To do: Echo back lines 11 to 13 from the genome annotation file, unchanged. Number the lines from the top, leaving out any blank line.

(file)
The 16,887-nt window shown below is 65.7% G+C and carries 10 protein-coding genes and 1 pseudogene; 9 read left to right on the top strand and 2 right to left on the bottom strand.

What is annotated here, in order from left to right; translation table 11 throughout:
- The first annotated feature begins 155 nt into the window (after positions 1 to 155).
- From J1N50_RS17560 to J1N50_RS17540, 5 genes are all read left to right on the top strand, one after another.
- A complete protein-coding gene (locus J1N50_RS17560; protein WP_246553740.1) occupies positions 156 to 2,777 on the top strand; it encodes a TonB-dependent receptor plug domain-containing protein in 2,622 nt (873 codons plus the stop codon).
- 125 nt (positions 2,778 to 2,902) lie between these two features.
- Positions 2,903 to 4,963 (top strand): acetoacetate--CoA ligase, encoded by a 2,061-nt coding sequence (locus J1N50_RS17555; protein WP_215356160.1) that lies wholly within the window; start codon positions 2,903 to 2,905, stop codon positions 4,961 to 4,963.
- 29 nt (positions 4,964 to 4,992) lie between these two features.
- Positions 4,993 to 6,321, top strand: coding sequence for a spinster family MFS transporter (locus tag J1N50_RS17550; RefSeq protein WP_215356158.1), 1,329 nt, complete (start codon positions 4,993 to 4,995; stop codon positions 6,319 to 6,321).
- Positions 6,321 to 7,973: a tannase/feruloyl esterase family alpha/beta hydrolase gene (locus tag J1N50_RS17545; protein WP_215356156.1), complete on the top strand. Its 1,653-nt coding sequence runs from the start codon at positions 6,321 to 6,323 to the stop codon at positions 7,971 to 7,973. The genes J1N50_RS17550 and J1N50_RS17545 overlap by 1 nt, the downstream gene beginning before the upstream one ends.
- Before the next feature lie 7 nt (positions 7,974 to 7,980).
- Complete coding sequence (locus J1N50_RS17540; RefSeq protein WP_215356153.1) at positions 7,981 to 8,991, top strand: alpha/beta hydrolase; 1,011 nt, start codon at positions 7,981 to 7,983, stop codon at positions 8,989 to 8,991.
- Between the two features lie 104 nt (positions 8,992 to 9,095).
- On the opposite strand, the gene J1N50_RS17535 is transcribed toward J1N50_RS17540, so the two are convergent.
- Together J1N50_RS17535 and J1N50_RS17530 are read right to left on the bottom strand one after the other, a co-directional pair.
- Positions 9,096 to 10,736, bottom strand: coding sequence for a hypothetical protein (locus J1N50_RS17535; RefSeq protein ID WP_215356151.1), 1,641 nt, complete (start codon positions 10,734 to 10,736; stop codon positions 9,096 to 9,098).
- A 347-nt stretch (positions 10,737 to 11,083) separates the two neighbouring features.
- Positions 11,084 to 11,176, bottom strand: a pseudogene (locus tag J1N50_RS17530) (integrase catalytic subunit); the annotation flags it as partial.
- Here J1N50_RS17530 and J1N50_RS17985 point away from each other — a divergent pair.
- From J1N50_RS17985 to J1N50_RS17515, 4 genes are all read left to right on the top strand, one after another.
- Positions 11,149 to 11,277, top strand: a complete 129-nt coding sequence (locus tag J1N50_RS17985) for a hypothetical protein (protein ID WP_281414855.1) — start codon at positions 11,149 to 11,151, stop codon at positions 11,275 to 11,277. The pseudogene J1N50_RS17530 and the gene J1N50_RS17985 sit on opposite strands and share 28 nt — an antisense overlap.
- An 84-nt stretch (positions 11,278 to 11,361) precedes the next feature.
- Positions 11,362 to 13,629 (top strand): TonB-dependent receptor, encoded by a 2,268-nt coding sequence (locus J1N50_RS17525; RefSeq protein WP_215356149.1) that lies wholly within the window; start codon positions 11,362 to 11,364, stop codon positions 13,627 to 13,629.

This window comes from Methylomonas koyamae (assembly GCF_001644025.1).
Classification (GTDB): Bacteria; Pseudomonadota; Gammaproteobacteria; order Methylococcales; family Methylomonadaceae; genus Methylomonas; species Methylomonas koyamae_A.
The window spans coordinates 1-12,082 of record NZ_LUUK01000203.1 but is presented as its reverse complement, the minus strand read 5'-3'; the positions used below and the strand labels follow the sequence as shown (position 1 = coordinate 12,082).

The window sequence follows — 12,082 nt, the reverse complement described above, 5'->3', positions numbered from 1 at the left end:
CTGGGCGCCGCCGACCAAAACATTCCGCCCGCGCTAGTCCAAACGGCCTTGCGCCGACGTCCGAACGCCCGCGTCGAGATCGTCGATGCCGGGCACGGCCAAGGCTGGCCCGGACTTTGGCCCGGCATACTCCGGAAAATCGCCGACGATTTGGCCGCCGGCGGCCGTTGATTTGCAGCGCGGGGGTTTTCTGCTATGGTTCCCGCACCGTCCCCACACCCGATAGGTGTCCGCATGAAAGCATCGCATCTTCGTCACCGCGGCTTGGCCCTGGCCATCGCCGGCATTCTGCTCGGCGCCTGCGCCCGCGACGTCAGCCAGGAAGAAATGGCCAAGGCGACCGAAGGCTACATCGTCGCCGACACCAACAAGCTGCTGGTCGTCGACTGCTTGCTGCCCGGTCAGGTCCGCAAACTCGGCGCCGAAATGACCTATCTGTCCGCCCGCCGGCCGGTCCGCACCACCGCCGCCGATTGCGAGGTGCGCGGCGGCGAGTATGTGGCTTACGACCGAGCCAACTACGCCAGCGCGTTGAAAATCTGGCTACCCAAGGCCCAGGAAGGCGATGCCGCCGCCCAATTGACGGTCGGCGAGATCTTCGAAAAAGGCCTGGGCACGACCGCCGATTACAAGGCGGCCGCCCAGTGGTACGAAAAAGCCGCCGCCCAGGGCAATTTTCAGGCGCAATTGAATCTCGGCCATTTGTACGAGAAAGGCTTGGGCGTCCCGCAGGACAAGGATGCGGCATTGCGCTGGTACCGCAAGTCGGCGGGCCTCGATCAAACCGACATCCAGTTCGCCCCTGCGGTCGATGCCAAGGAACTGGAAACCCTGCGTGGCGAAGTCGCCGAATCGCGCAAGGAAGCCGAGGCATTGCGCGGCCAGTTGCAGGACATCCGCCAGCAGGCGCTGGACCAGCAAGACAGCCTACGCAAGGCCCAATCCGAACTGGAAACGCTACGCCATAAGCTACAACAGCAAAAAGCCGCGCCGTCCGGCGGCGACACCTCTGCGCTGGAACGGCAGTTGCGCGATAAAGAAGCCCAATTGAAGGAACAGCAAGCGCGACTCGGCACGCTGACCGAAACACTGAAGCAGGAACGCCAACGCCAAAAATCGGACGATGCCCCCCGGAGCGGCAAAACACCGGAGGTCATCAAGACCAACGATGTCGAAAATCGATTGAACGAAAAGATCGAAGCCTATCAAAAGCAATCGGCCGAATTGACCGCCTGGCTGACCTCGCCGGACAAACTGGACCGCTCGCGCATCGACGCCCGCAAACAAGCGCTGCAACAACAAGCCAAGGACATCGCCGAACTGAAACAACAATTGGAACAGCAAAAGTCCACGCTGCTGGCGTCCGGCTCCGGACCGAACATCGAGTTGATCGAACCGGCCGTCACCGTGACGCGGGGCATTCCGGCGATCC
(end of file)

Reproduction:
- Before the next feature lie 7 nt (positions 7,974 to 7,980).
- Complete coding sequence (locus J1N50_RS17540; RefSeq protein WP_215356153.1) at positions 7,981 to 8,991, top strand: alpha/beta hydrolase; 1,011 nt, start codon at positions 7,981 to 7,983, stop codon at positions 8,989 to 8,991.
- Between the two features lie 104 nt (positions 8,992 to 9,095).